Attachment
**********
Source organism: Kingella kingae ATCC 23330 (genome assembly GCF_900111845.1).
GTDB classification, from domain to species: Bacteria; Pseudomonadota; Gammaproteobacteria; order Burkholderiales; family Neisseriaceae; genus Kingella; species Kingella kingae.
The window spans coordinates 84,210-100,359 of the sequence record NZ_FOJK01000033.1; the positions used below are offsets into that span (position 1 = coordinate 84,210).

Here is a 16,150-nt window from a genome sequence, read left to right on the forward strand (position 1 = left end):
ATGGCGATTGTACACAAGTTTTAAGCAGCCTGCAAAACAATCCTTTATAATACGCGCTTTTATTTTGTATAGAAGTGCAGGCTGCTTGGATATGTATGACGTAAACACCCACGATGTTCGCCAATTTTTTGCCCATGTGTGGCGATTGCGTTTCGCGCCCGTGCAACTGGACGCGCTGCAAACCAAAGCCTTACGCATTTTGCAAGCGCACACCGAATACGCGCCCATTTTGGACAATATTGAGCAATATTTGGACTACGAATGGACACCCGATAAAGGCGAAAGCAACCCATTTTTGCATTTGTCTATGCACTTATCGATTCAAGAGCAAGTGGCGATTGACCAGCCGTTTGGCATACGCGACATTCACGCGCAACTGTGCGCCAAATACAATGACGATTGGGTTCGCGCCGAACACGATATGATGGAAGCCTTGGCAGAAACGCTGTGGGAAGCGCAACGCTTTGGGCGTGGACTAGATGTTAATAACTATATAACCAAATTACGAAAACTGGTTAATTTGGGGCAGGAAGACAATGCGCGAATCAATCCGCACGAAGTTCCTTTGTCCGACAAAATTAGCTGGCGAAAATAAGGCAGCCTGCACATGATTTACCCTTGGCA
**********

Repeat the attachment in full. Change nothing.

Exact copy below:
Source organism: Kingella kingae ATCC 23330 (genome assembly GCF_900111845.1).
GTDB classification, from domain to species: Bacteria; Pseudomonadota; Gammaproteobacteria; order Burkholderiales; family Neisseriaceae; genus Kingella; species Kingella kingae.
The window spans coordinates 84,210-100,359 of the sequence record NZ_FOJK01000033.1; the positions used below are offsets into that span (position 1 = coordinate 84,210).

Here is a 16,150-nt window from a genome sequence, read left to right on the forward strand (position 1 = left end):
ATGGCGATTGTACACAAGTTTTAAGCAGCCTGCAAAACAATCCTTTATAATACGCGCTTTTATTTTGTATAGAAGTGCAGGCTGCTTGGATATGTATGACGTAAACACCCACGATGTTCGCCAATTTTTTGCCCATGTGTGGCGATTGCGTTTCGCGCCCGTGCAACTGGACGCGCTGCAAACCAAAGCCTTACGCATTTTGCAAGCGCACACCGAATACGCGCCCATTTTGGACAATATTGAGCAATATTTGGACTACGAATGGACACCCGATAAAGGCGAAAGCAACCCATTTTTGCATTTGTCTATGCACTTATCGATTCAAGAGCAAGTGGCGATTGACCAGCCGTTTGGCATACGCGACATTCACGCGCAACTGTGCGCCAAATACAATGACGATTGGGTTCGCGCCGAACACGATATGATGGAAGCCTTGGCAGAAACGCTGTGGGAAGCGCAACGCTTTGGGCGTGGACTAGATGTTAATAACTATATAACCAAATTACGAAAACTGGTTAATTTGGGGCAGGAAGACAATGCGCGAATCAATCCGCACGAAGTTCCTTTGTCCGACAAAATTAGCTGGCGAAAATAAGGCAGCCTGCACATGATTTACCCTTGGCA